The art of tracking remote objects with electromagnetic radiation is highly developed. Prior art remote object position and orientation locators have employed a plurality of independent radiating antennas defining a source of electromagnetic radiation; a plurality of independent receiving antennas having a known relationship with respect to a remote object and means associated with the receiver for measuring the components of the received electromagnetic fields for calculating remote object position and orientation. Such systems may be used for example for guiding an aircraft to a landing site, guiding an excavating device, or tracking targets and aiming ordinance. In the latter case, the source of electromagnetic radiation is fixed with respect to the frame of the aircraft and the receiver is mounted on the pilot's helmet in a calibrated relationship with respect to a helmet mounted reticle. The analyzing means associated with the receiver repetitively calculates the position and orientation of the pilot's head with respect to the air frame and the pilot visually designates and/or tracks the target with the helmet mounted reticle to initially aim the ordinance. Purely optical systems for carrying out the same functions are also found in the environment of an aircraft cockpit employing a plurality of cockpit mounted infrared sources and a plurality of helmet mounted photodectors. Analyzing means connected to the pilot's helmet mounted photodetectors uniquely establish the position and orientation of the pilot's helmet. However, the optical versions of these systems are sensitive to light interference and function accurately within a very limited range of operator movement. Neither the light or radio frequency electromagnetic energy coupled systems as they exist are capable of functioning as an electro-optical communications and remote switching device.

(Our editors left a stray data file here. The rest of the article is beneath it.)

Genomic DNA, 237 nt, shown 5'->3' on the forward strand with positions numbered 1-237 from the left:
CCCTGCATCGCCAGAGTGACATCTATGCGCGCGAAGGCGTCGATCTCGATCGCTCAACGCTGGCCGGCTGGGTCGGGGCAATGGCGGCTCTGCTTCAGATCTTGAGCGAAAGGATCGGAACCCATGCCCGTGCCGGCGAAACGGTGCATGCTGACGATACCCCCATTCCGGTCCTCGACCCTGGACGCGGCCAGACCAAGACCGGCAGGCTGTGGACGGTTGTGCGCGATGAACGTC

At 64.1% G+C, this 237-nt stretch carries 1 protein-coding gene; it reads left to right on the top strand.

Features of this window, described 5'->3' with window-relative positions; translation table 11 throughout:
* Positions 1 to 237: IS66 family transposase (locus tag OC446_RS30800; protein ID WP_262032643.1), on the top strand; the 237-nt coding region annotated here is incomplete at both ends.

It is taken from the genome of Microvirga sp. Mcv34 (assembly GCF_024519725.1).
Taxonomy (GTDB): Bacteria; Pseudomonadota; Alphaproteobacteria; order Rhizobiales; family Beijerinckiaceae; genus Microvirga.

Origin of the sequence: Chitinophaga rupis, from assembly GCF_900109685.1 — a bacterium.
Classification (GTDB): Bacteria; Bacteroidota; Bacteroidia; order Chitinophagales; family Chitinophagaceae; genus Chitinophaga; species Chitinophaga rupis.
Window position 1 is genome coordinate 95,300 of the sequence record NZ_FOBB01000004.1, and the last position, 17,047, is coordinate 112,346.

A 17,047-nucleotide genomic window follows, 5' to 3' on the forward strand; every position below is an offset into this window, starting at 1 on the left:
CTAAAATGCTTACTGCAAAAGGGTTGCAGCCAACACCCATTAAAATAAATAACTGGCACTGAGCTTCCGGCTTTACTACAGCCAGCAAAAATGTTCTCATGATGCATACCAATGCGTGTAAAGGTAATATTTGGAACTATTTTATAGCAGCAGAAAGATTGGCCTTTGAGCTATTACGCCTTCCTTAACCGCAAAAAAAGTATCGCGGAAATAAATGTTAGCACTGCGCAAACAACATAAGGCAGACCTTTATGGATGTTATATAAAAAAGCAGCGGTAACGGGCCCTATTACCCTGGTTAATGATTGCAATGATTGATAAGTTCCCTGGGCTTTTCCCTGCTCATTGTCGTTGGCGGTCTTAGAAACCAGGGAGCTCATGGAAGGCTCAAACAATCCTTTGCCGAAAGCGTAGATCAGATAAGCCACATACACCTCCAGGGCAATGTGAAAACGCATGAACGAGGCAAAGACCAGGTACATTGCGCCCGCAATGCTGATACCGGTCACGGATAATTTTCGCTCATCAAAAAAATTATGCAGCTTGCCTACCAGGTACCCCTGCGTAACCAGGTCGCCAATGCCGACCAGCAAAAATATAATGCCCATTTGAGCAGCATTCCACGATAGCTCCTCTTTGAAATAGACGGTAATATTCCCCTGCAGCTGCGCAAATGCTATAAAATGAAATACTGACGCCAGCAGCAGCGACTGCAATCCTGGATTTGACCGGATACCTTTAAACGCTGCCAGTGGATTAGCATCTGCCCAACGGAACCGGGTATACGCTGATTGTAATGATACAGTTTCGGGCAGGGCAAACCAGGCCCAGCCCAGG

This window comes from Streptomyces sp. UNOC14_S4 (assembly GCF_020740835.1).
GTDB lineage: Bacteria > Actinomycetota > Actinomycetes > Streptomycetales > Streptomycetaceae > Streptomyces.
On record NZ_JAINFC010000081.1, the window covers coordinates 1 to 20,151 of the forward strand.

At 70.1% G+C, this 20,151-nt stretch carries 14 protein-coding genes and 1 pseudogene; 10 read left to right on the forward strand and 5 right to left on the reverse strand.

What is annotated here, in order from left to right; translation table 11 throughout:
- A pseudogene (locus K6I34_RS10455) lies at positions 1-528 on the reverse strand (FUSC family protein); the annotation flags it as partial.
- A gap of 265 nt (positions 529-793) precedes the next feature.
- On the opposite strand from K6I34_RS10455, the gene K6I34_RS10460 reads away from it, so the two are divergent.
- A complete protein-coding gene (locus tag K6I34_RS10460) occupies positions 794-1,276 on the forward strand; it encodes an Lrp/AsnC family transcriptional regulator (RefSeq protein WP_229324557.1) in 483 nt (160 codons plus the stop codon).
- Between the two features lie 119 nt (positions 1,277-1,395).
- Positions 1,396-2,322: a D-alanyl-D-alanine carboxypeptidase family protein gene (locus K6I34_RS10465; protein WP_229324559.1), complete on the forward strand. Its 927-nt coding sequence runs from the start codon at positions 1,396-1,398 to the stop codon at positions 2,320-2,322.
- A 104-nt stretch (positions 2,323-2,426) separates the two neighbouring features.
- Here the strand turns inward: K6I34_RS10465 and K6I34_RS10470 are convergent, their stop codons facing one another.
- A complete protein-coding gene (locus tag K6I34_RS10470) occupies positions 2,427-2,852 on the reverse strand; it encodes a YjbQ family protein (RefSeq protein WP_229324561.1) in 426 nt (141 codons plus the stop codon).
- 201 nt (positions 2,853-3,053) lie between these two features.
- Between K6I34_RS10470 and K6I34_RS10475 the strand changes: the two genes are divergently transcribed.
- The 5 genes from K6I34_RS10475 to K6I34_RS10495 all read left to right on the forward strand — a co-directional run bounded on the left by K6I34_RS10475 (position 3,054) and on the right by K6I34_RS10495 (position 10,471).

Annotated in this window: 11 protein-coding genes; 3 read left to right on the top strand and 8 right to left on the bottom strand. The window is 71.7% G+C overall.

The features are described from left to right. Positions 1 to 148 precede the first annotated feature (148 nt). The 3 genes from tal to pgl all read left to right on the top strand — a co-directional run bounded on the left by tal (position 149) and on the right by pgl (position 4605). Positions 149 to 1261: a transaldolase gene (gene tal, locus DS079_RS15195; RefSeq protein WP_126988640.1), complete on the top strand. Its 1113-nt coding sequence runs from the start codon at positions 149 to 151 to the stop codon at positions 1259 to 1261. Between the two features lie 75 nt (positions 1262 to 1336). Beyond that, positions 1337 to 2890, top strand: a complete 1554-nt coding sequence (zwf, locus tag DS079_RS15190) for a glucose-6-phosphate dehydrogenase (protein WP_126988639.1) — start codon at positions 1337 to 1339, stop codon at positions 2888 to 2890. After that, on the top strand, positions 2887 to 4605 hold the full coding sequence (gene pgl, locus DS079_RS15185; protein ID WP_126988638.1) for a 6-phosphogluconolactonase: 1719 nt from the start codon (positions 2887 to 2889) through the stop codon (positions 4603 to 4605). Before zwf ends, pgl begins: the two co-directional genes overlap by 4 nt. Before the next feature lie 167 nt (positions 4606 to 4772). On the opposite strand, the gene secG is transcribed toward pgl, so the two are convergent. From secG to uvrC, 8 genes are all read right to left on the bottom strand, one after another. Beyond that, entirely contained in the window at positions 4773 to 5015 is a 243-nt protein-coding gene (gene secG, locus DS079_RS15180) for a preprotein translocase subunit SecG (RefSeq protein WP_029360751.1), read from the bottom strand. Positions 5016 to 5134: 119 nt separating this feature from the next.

These and other problems in the prior art are solved by provision of a radio frequency electromagnetic energy coupled communications and switching system for line-of-sight selection and remote actuation of a wide variety of apparatus. This system comprises a plurality of radiating means having independent components defining a reference coordinate frame. Means are provided for applying to the plurality of radiating means electrical signals which generate a plurality of radio frequency electromagnetic fields. Each electromagnetic field is associated with an individual radiating means. The electromagnetic fields thereby created are distinguishable from one another. An array of control positions are defined with respect to the reference coordinate frame by calibration or measurement. In the case of a handicap communications system, the array of control positions may comprise an alpha-numeric typewriter-like keyboard. In the case of a switching system for use by an equipment operator, the array of control positions may be defined by a plurality of switches which are normally manually actuated or the control positions may simply be defined by the various apparatus which the equipment operator wishes to actuate. A plurality of receiving means or antennas are provided, the receiving antennas being adapted for mounting on the head of an operator. The receiving means are provided with a plurality of independent components for detecting the components of the electromagnetic fields transmitted by the plurality of radiating means. Sighting means for defining the line-of-sight for an operator is provided comprising a reticle, or the like, adapted for mounting on the head of an operator. Using the reticle provided, the operator selectively actuates any one of a number of control positions by sequentially aiming the reticle at predetermined control positions. Analyzing means associated with the receiving means is provided for converting the received components of the electromagnetic fields into receiver position and orientation with resepct to the radiating means. Since the reticle establishes a relationship between the line-of-sight of the operator and the receiving means, the analyzing means can determine which control positions the operator points the reticle at. The operator may actuate selective pieces of equipment by pointing to particular control positions, or the operator may assemble a message by sequentially dwelling the reticle on control positions associated with particular alpha-numeric characters. In the case of a communications system the array of control positions is associated with an alpha-numeric keyboard and the analyzing means is connected to a printer so that the operator can assemble a hard copy of the messages created by sequentially dwelling the reticle on individual characters of an alpha-numeric keyboard. This communications system allows the user to communicate with conventional language skills and thus eliminates the effort of implementing fatiguing codes. The system is virtually free from interference and the system enhances the speed at which the user can communicate since the analyzing means may also be provided with a plurality of memories for storing frequently used preassembled messages or phrases.